Local Pictures
Classified Ads
 Announce Births
Email Us
Buy A Copy
Local Links

click here to
The Daily

web page consultants:
Servant Technologies


01-28-03: Three more salmonella cases surface in Celina
11 Celina pupils confirmed with the bacterial infection

The Daily Standard
    Three more Celina residents have been confirmed with salmonella poisoning bringing the total number of local people infected with the illness to 15.
    Nine of those who are ill or recovering from the bacterial infection are students at East elementary school, which houses kindergarten through third-graders.
    Sally Bowman, nursing director for the Mercer County Health Department, said the new cases involve a student from East elementary and the child's parent, as well as a student from Celina Middle School.
    "One of the children is currently being treated at a local hospital," Bowman said Monday.
    So far, tests have confirmed the bacteria in 11 children and four adults, including one adult from Auglaize County. The illness can only be confirmed by the testing of stool samples.
    Salmonella poisoning produces flu-like symptoms including severe diarrhea, vomiting, fever and stomach cramping, and typically lasts longer than your average 24-hour bug. The illness can lead quickly to dehydration. The bacteria can be found in uncooked or undercooked foods such as eggs, meat and poultry, and can be spread in a variety of ways including cross-contamination during food preparation.
    Food can be contaminated, for example, by an infected food handler who forgot to wash his or her hands after using the bathroom.
    Although salmonella poisoning is rarely life threatening, it can take several months before an infected person's bowel habits are entirely normal again. Also, a small number of infected people develop Reiter's syndrome, which can lead to chronic arthritis.
    Celina's East school appears to be the link among 14 of the 15 people who have been confirmed with the bacteria, although health officials locally and at the state level are still puzzled at the source of the contamination. Samples from various areas within East school including bathrooms and water fountains have been sent to the state health department laboratory in Columbus.
    Michelle Kimmel, director of environmental health in Mercer County, said she recently completed a food history study of all those confirmed with salmonella, recording everything they ate prior to getting sick. The percentages of those who ate in the cafeteria at East elementary prior to becoming ill were quite small, she said.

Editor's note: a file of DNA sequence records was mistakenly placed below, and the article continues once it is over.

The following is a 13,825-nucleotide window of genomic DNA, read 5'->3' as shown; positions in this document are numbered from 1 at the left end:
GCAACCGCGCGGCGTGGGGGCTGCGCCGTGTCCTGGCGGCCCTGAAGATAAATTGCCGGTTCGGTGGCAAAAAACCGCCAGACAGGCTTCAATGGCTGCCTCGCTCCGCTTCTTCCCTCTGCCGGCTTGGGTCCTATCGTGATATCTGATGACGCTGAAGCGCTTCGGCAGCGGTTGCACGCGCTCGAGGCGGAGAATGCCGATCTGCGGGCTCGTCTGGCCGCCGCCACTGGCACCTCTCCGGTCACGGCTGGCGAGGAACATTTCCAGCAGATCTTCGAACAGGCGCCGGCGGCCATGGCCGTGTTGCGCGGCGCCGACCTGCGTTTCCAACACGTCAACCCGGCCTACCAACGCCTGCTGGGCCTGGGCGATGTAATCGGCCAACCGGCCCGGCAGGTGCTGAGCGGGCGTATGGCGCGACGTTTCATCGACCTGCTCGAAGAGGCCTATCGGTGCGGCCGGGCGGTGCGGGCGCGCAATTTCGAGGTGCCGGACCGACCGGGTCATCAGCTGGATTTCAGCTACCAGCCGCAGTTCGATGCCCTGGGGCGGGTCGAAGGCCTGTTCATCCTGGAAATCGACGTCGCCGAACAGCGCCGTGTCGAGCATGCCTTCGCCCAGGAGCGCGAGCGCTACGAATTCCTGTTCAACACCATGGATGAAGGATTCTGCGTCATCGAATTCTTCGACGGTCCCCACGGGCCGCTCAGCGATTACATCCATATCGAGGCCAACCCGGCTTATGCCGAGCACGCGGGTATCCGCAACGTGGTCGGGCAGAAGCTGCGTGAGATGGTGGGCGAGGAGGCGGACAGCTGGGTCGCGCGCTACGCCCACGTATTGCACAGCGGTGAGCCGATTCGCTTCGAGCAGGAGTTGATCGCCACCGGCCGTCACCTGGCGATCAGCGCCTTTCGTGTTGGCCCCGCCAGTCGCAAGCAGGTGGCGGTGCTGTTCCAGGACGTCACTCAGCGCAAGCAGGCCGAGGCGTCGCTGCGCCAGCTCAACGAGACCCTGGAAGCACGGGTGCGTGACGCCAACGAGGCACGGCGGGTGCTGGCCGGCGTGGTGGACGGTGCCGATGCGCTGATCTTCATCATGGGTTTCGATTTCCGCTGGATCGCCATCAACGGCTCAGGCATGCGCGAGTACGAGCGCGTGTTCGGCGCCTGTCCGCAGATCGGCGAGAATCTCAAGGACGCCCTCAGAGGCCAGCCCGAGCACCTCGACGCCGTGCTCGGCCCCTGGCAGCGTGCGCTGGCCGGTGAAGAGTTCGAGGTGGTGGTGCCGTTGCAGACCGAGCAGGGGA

Kimmel said officials have gone over food handling methods with cafeteria workers and are more than satisfied with the staff's procedures. The vast majority of food served in the cafeteria is precooked and no raw eggs are used, she said.
    The only answer health officials have been able to provide so far is that all the infected people have the same strain of bacteria. Random stool samples from healthy faculty members at East were taken in the last few days and sent for analysis at the state laboratory to further aid in the investigation.
    "At this point, we're waiting to hear from the state. More test results should arrive by the end of the week," Bowman said. "We may never know the cause, we might never be able to find the common denominator."
    The health department's investigation has been a "Catch 22" of sorts. If there were more cases to study, it might be easier to find a trail back to the source of the contamination. However, more cases means more sick people, and officials at the health department and the school don't want that either.
    Absenteeism at East elementary has climbed from 15 percent a week ago to 17 percent Monday, according to school Principal Matt Miller. The East absences, however, rate third behind other Celina school buildings: West elementary topped the charts at 19.9 percent with 55 children missing classes, and the middle school ranked second with 19.4 percent absent.
    Although the symptoms for flu and salmonella are quite similar, school officials believe most of the children have the flu. School Superintendent Fred Wiswell spoke to a local doctor who said closing the school would likely not help the absenteeism problem.
    Celina teachers are reminding students to thoroughly wash their hands especially after visits to the restroom. Maintenance workers also have beefed up sanitizing measures throughout the school, Miller said.
    The following is a breakdown of the 15 cases confirmed since Jan. 1:
    - Four are adults - one is employed at East elementary, one is a parent of an East elementary student who also contracted salmonella, and one is a St. Marys resident who has a direct connection to East elementary. (Health officials in Auglaize County refuse to say how the St. Marys resident is linked in order to protect the person's identity.) The fourth adult is a Celina resident and the only case not linked to the school.
    - The remaining 11 cases are all children - nine from East elementary and one each from Celina's intermediate and middle schools. The intermediate and middle school students got the infection from East elementary students, health officials said.
    The first case to surface in Mercer County was an East elementary student who became sick during the Christmas holiday, Bowman said. Test results came back Jan. 1, before school was back in session, and confirmed the child was sick with salmonella poisoning, she said. The majority of the remaining cases developed the week of Jan. 6.
    The salmonella bacteria can remain in the human body up to three months, according to state health officials.


Phone: (419)586-2371,   Fax: (419)586-6271
All content copyright 2003
The Standard Printing Company
P.O. Box 140, Celina, OH 45822